Free culture

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It can be argued that the culture that we all create should not be owned or privatized by individuals or corporations as no idea comes from solitary confinement, but builds on long traditions of free exchange, cultural production, everyday life and lived experience. The instrumentalisation of art and culture for economic gain is an invasion of our freedoms that needs to be addressed and countered.[1]

The term “free culture” was originally the title of a 2004 book by Lawrence Lessig, a founding father of the free culture movement.[2]

Defining Free Culture Licenses

Licenses are legal instruments through which the owner of certain legal rights may transfer these rights to third parties. Free Culture Licenses do not take any rights away -- they are always optional to accept, and if accepted, they grant freedoms which copyright law alone does not provide. When accepted, they never limit or reduce existing exemptions in copyright laws.[3]

Essential freedoms

In order to be recognized as "free" under this definition, a license must grant the following freedoms without limitation:

  • The freedom to use and perform the work: The licensee must be allowed to make any use, private or public, of the work. For kinds of works where it is relevant, this freedom should include all derived uses ("related rights") such as performing or interpreting the work. There must be no exception regarding, for example, political or religious considerations.
  • The freedom to study the work and apply the information: The licensee must be allowed to examine the work and to use the knowledge gained from the work in any way. The license may not, for example, restrict "reverse engineering".
  • The freedom to redistribute copies: Copies may be sold, swapped or given away for free, as part of a larger work, a collection, or independently. There must be no limit on the amount of information that can be copied. There must also not be any limit on who can copy the information or on where the information can be copied.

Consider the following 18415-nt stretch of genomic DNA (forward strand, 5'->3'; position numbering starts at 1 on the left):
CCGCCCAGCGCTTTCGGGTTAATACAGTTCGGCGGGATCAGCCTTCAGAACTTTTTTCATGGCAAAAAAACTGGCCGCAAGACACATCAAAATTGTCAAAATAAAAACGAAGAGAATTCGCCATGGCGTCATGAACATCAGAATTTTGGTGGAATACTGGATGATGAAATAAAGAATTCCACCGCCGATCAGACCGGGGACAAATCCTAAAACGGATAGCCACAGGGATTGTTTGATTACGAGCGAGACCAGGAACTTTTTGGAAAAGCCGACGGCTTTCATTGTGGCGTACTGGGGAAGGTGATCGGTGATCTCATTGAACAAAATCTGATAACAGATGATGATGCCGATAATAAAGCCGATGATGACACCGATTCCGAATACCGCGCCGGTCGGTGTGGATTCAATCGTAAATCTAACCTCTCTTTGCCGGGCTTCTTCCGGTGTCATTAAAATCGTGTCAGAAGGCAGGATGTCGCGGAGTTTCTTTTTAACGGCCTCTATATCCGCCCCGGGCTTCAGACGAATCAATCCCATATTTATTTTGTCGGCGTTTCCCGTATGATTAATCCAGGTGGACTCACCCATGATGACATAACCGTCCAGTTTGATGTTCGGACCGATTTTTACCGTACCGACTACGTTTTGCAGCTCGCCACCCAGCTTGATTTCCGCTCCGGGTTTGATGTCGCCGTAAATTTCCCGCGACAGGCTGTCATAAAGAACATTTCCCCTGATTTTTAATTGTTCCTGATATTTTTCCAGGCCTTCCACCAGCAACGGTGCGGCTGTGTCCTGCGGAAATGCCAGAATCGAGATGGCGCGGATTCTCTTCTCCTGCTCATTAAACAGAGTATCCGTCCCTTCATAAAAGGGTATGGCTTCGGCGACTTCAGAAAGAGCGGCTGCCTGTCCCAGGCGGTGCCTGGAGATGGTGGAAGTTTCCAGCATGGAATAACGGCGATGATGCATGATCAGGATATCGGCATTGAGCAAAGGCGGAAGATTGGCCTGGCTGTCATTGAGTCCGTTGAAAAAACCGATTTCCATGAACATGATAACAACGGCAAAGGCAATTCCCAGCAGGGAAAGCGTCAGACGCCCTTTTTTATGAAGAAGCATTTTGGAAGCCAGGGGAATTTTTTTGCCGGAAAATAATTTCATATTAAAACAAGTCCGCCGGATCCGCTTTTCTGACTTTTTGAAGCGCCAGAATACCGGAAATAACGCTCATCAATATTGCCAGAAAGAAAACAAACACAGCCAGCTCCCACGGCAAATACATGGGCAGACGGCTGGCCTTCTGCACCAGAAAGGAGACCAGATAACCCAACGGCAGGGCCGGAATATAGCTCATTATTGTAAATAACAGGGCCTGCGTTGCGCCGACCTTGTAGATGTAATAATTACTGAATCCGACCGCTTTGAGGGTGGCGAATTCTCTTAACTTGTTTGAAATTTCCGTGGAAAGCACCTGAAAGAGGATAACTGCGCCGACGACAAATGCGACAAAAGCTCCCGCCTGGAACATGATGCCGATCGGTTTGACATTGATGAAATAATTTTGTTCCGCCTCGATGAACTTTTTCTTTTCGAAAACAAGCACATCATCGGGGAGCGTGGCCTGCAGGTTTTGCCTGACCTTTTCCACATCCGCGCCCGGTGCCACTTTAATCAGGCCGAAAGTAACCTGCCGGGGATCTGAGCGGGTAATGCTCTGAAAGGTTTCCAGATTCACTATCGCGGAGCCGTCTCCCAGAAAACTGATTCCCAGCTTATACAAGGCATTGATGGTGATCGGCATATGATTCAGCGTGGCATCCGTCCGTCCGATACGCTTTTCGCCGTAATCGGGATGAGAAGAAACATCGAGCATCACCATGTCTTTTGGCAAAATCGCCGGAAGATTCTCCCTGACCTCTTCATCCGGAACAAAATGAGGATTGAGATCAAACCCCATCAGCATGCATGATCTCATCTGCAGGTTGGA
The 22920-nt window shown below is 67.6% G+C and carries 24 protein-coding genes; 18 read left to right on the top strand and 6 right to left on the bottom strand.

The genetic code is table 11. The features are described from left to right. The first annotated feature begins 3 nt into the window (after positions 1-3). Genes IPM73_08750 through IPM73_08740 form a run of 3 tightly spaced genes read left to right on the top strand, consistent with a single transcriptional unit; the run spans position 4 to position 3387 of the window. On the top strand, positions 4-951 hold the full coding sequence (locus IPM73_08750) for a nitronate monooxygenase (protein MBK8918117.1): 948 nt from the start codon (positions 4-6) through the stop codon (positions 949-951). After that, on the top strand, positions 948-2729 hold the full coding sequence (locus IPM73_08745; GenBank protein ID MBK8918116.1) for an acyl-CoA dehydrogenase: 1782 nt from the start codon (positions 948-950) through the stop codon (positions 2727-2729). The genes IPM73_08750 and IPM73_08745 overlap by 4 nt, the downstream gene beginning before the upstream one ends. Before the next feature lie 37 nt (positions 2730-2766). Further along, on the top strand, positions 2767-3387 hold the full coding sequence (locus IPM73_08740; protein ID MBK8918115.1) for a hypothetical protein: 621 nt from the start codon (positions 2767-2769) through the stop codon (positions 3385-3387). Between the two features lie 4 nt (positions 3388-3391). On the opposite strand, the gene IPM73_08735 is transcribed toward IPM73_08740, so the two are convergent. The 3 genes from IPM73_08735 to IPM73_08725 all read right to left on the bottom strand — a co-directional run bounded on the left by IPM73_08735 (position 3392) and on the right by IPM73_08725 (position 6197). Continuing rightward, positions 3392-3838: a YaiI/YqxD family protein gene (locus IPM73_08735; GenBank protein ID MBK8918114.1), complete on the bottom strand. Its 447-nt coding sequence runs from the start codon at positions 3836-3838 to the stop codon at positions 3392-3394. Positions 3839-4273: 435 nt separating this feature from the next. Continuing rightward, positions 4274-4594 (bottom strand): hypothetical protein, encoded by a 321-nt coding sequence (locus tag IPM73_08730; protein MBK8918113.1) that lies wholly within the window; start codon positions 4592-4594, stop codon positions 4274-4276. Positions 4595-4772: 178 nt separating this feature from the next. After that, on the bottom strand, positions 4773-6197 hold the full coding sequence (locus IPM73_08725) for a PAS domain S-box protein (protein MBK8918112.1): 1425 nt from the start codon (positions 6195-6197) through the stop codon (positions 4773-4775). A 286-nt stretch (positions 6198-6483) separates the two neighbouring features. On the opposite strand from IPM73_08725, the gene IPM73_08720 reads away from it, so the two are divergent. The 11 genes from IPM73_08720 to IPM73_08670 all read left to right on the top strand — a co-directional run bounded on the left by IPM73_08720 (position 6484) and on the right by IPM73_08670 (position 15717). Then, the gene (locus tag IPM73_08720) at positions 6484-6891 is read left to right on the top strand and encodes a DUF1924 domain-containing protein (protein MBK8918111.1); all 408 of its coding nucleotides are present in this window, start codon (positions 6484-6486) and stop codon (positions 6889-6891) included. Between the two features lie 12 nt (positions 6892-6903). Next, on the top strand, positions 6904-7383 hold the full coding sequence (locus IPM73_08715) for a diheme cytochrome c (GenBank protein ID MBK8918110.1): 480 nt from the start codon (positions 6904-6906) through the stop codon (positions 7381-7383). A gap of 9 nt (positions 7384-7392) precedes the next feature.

• The freedom to distribute derivative works: In order to give everyone the ability to improve upon a work, the license must not limit the freedom to distribute a modified version (or, for physical works, a work somehow derived from the original), regardless of the intent and purpose of such modifications. However, some restrictions may be applied to protect these essential freedoms or the attribution of authors (see below).[3]

Permissible restrictions

Not all restrictions on the use or distribution of works impede essential freedoms. In particular, requirements for attribution, for symmetric collaboration (i.e., "copyleft"), and for the protection of essential freedom are considered permissible restrictions.[3]

Definition of Free Cultural Works

In order to be considered free, a work must be covered by a Free Culture License, or its legal status must provide the same essential freedoms enumerated above. It is not, however, a sufficient condition. Indeed, a specific work may be non-free in other ways that restrict the essential freedoms. These are the additional conditions in order for a work to be considered free: